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Draft smoke-free bylaw heads to Banff council

“I think that what continues to resonate with me, this is the way of the future and in Banff we like to be leaders and at the forefront. This is likely the way of the future to protect our public spaces. I would like Banff to contribute to that healthier Alberta and healthy Canada.”
Banff Townsite from Tunnel Mountain1
The view of the Banff townsite from Tunnel Mountain. GREG COLGAN RMO PHOTO

BANFF – A draft smoke-free bylaw that could see smoking restricted in certain outdoor public areas will head to council for a final decision.

Banff's governance and finance committee (GFC) voted for the draft bylaw to head to a future council meeting, which if approved, would restrict smoking in municipal parks and green spaces, on trails and pathways, at outdoor markets and events, at bus stops, on sidewalks and in proximity to children not in one’s custody or care.

“The way the bylaw is drafted at this time, the smoking or vaping of tobacco in Banff would be allowed at surface parking lots and private property,” said Alison Gerrits, director of community services. “One area that was not included in the draft was the additional distance of smoking from a doorway or window.”

The draft bylaw is modelled on a template provided by Action Smoking and Health.

The reason that this was not included was the cost associated with the change of signage across the community.

“Removing this element from the bylaw predominantly limits the signage requirements to the municipality,” Gerrits said.

Smoking rooms and floors in hotels was also not included in the draft. Administration spoke with multiple hotels and did not find any properties that had smoking rooms or floors.

Town administration also spoke with the municipalities of Strathmore and Okotoks, which had enacted similar bylaws.

“In most cases, the interactions between municipal enforcement were used to make people aware of the bylaw and to direct people to locations where smoking is permitted,” Gerrits said.

At the June 13, 2022 meeting of GFC, administration was directed to return with a draft Banff smoking bylaw that would restrict smoking and vaping in public outdoor places beyond what provincial legislation currently restricts.

That bylaw came before the committee again on Aug. 9.

GFC was given three options for how to move forward. The first was to bring the bylaw back to council for first reading by Q4 2022, while the second was to direct administration to return to a future meeting with more proposed amendments by the end of Q4. The third was to receive the draft bylaw as information and take no further action.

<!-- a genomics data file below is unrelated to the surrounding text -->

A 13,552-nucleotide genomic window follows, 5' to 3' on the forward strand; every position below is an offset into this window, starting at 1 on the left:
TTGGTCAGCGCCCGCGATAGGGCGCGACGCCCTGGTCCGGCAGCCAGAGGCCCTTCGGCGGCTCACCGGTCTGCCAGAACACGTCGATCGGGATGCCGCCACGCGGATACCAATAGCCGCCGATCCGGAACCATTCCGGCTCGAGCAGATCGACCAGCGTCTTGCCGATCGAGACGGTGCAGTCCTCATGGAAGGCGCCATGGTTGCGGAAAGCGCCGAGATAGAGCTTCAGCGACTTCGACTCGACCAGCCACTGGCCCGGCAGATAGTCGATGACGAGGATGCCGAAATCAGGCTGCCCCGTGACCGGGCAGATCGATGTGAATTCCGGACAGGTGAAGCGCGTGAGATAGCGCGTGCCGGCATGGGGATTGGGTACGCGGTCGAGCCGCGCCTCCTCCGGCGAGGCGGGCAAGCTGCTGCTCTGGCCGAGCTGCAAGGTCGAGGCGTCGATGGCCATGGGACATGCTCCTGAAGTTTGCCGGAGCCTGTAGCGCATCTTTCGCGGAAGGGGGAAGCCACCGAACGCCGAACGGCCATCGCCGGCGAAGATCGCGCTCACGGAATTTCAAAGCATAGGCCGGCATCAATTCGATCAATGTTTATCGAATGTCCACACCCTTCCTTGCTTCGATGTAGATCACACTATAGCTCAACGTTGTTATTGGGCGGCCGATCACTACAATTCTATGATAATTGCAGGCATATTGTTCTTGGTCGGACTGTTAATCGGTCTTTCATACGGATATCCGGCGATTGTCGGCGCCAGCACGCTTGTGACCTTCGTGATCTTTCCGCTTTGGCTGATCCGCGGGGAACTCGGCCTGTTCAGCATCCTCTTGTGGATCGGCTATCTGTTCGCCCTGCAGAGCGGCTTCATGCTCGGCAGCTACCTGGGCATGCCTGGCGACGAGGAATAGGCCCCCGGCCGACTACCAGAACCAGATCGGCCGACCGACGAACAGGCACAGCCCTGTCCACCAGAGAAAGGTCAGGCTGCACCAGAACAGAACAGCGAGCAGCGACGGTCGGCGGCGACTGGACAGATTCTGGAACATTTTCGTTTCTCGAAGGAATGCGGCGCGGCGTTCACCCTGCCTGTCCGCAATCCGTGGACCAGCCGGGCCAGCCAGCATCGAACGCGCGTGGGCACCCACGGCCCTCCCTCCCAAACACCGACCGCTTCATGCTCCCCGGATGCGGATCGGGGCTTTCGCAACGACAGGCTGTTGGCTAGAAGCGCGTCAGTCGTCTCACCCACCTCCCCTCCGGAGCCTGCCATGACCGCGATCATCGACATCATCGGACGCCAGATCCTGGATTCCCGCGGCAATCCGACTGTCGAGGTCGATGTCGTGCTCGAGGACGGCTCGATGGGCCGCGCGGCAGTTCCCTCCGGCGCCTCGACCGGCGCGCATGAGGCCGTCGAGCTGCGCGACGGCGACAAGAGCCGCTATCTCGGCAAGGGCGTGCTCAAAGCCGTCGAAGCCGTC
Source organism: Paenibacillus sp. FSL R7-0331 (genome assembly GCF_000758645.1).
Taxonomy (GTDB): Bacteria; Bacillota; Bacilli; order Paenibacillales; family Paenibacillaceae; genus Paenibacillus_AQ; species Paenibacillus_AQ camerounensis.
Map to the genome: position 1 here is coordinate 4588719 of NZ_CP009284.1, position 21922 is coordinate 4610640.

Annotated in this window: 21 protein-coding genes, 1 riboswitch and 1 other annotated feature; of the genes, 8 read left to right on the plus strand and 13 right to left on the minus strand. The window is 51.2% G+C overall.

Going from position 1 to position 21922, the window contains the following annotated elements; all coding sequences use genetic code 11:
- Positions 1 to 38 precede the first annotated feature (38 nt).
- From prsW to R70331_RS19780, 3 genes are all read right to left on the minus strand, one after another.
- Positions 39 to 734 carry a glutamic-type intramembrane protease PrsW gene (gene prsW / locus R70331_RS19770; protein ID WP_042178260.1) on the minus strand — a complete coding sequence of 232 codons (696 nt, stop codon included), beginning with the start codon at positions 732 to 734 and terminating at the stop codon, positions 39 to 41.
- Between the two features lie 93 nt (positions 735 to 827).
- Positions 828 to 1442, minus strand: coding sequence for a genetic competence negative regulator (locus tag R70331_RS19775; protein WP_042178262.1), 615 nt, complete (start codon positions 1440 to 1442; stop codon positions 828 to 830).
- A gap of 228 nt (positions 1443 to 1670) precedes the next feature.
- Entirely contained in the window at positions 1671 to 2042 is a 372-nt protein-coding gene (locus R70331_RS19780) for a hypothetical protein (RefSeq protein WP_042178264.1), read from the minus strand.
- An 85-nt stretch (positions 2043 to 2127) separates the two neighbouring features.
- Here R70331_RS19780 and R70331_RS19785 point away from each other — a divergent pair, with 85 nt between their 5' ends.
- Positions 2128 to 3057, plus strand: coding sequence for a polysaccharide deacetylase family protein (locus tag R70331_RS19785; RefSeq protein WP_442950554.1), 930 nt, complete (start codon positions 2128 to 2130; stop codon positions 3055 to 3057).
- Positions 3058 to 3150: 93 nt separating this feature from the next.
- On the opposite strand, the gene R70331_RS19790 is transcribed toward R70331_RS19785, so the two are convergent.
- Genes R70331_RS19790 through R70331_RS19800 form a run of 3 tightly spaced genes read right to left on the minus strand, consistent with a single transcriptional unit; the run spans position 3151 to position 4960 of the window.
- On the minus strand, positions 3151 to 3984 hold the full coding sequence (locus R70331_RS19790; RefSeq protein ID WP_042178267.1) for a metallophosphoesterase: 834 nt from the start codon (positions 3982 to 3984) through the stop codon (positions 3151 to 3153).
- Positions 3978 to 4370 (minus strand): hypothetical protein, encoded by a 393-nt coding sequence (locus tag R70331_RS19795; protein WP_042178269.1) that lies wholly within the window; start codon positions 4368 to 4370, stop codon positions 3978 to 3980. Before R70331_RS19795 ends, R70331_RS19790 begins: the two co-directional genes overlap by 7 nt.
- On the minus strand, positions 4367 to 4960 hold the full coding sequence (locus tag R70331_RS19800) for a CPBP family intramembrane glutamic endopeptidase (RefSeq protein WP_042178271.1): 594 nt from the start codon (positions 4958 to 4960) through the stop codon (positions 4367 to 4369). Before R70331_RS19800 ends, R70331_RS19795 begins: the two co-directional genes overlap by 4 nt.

“At this point in time, administration recommends the option to come back with first reading to ensure we give enough time for public input,” Gerrits said. “Administration is not recommending a further public consultation beyond what has already been done.”

The draft bylaw does not require a public hearing to be held.

Coun. Hugh Pettigrew asked about staff at restaurants who had short breaks and could only smoke outside their establishment.

“If we have so many restrictions in places to go, my concern is that people will smoke in areas that are not desirable,” Pettigrew said. “That is all they have for a smoke or vape. Are we restricted in an alley?”

Gerrits responded the bylaw does not include alleys.

“Currently a roadway or an alley would be permitted as long as it is not a sidewalk or trail,” Gerrits said. “It is up to businesses to ensure individuals are not smoking within five metres of an open window or doorway.”

Mayor Corrie DiManno brought up with numerous visitors to the tourism-based community, how it would be brought up to visitors who are not aware of where the townsite ends and Parks Canada’s boundary begins.

Gerrits said it would follow the same approach as was done with cannabis regulation.

DiManno noted the draft bylaw was an opportunity for Banff to be at the forefront and to protect public spaces.

“I think that what continues to resonate with me, this is the way of the future and in Banff we like to be leaders and at the forefront,” DiManno said. “This is likely the way of the future to protect our public spaces. I would like Banff to contribute to that healthier Alberta and healthy Canada.”